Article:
John Shaw Billings

John Shaw Billings

Billings, John Shaw, 1838-1913, American surgeon and librarian, b. Indiana. In the Civil War he was medical inspector of the Army of the Potomac. After the war he was given charge of the Surgeon General's Library in Washington. The catalog entries greatly increased under his supervision by 1873, and soon after he began work on the great Index Catalogue. Sixteen volumes appeared before his military retirement. In 1879 he initiated the Index Medicus, a monthly guide to current medical literature. Billings designed plans for the construction of Johns Hopkins Hospital. His essays on hospital administration and training remain classics. Under his librarianship (1864-95) the National Library of Medicine became one of the greatest medical library systems in the world. In 1889 he compiled the National Medical Dictionary. As director of the combined Astor, Lenox, and Tilden foundations in New York City, which were to become the New York Public Library, he consolidated the collections, planned and supervised the erection of the central library building, united the various free circulating libraries of the city, secured $5 million from Andrew Carnegie for branch buildings, and in general created the New York Public Library as it now stands. It was at Billings' suggestion that punched card machinery was developed, forming the beginnings of computer technology. He also supervised compilation of U.S. census information in 1880 and 1890.

See his Selected Papers (comp. with a biography by F. B. Rogers, 1965); biographies by F. H. Garrison (1915) and H. M. Lydenberg (1924).

(born April 12, 1838, Switzerland county, Ind., U.S.—died March 11, 1913, New York, N.Y.) U.S. surgeon and librarian. He worked for the U.S. Army 1861–95. He fostered the growth of the surgeon general's library in Washington, D.C., developing what would become the National Library of Medicine, the world's largest medical reference centre. He founded the monthly Index Medicus (1879), still one of the primary U.S. medical bibliographies, and published the first Index Catalogue (1880–95). He also designed Johns Hopkins Hospital and was its medical adviser, ran national vital statistics programs, led the U.S. effort to end yellow fever, and was the first director of the New York Public Library. His organization of U.S. medical institutions was central to modernization of hospital care and maintenance of public health.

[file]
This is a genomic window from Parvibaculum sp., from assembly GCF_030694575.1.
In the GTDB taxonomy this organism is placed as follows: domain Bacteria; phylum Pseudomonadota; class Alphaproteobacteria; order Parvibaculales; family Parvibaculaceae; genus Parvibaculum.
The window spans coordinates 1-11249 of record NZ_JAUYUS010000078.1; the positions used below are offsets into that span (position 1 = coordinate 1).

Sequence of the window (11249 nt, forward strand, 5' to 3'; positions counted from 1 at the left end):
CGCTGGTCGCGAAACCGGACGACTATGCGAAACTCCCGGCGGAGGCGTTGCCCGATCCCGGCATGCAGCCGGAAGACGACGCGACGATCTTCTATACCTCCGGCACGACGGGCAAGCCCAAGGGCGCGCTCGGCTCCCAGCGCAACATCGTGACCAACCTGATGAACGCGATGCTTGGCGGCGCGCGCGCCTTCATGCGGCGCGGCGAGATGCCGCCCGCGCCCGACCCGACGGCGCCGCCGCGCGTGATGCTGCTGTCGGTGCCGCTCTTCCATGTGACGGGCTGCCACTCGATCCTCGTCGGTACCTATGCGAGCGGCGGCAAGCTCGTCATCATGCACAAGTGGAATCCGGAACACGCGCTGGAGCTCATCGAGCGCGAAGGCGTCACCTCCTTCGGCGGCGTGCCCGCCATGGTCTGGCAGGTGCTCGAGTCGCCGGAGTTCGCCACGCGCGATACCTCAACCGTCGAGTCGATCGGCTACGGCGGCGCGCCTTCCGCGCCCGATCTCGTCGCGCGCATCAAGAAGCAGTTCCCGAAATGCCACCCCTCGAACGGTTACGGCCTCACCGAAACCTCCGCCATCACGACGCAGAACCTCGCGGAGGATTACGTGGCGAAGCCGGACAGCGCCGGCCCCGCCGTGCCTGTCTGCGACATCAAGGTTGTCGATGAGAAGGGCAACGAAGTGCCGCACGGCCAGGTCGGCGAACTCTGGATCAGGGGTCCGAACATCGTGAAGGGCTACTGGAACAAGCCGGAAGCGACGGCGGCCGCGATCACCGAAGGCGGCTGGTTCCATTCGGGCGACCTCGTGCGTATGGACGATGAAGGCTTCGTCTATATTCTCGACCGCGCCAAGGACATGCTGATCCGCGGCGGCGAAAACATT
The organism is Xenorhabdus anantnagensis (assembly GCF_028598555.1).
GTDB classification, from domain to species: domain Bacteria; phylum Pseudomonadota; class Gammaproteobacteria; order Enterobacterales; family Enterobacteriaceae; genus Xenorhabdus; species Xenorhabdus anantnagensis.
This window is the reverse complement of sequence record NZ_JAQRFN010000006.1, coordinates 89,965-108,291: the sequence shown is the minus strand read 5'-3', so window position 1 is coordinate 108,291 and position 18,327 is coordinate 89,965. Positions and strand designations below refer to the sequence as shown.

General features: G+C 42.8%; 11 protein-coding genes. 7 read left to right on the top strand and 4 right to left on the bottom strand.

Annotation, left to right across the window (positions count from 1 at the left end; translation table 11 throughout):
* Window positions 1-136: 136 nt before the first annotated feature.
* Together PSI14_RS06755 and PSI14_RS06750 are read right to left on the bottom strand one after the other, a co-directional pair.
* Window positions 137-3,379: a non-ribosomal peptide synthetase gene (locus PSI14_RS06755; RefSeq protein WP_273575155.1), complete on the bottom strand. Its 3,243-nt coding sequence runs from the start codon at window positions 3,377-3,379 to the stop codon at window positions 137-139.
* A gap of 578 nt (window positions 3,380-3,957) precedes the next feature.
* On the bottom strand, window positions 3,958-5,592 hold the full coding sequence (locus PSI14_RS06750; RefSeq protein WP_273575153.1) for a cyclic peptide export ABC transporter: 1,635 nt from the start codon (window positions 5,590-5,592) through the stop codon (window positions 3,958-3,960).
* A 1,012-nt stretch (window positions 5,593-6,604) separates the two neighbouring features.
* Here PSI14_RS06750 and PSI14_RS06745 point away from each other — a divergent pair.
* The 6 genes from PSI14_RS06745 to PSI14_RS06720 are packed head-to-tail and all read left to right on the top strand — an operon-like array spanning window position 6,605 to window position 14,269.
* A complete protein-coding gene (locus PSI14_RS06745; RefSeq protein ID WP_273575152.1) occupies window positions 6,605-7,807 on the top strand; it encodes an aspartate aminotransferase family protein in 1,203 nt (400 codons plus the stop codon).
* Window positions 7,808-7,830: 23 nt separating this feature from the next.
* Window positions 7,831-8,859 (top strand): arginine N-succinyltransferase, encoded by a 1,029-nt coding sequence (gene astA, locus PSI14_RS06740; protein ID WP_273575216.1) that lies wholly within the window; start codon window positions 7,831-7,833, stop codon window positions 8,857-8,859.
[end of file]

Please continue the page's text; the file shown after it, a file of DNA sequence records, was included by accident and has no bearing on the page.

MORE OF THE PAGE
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John Shaw Billings (April 12 1838March 11 1913) was a librarian and surgeon best known as the modernizer of the Library of the Surgeon General's Office of the Army and as the creator of the New York Public Library.

Biography

Born in Allensville, Switzerland County, Indiana, Billings graduated from Miami University in 1857, and from the Medical College of Ohio in 1860. He was medical inspector of the Army of the Potomac during the American Civil War, then became head of the Library of the Surgeon General's Office in Washington D.C.

The Surgeon General's library that he developed later became the core of the National Library of Medicine. During his time as Director of the Library of the SGO, 1865-1895, he was responsible for the creation of both the Index Medicus (1879) and the Index Catalogue of the Surgeon General's Office (1880).

He was also for some years professor of hygiene in the University of Pennsylvania. He is also credited with designing the original buildings of Johns Hopkins Hospital, which opened in 1889. The building with the hospital's trademark dome was subsequently named for Billings.

Dr. Billings received an Honorary Fellowship of the Royal College of Surgeons in Ireland in 1892.

After he left the Surgeon General's Office he united the libraries of New York to form the New York Public Library and it was Billings who inspired Andrew Carnegie to provide funds for the construction of sixty-five branch libraries throughout New York and 2509 libraries in cities and towns across North America and Britain.

Dr. Billings was the senior editor of books reporting the work of the Committee of Fifty to Investigate the Liquor Problem in the early 1900s. The Committee researched the activities and publications of the Department of Scientific Temperance Instruction of the Woman's Christian Temperance Union (WCTU).

He acted as supervisor for the U.S. Census 1880 and 1890. He often collaborated with Herman Hollerith

Billings died in New York City in 1913, aged 74.

Works

Lydenberg (1924, see below) lists 22 publications by Billings, among them:

  • Principles of Ventilation and Heating (1884)
  • Mortality and Vital Statistics of the United States (1885)
  • National Medical Dictionary (Two volumes, 1889)
  • Description of the Johns Hopkins Hospital (1890)
  • Social Statistics of Cities (Six volumes, for the Eleventh Census)
  • Some Library Problems of Tomorrow (1902)
  • Physiological Aspects of the Liquor Problem (1903)

References

* *

  • (Garrison's Memoir, p. 411-422)
  • Havighurst, Walter, Men of Old Miami, 1809-1873: A Book of Portraits, New York City: G.P. Putnam's Sons, 1974.

See also

Notes

External links

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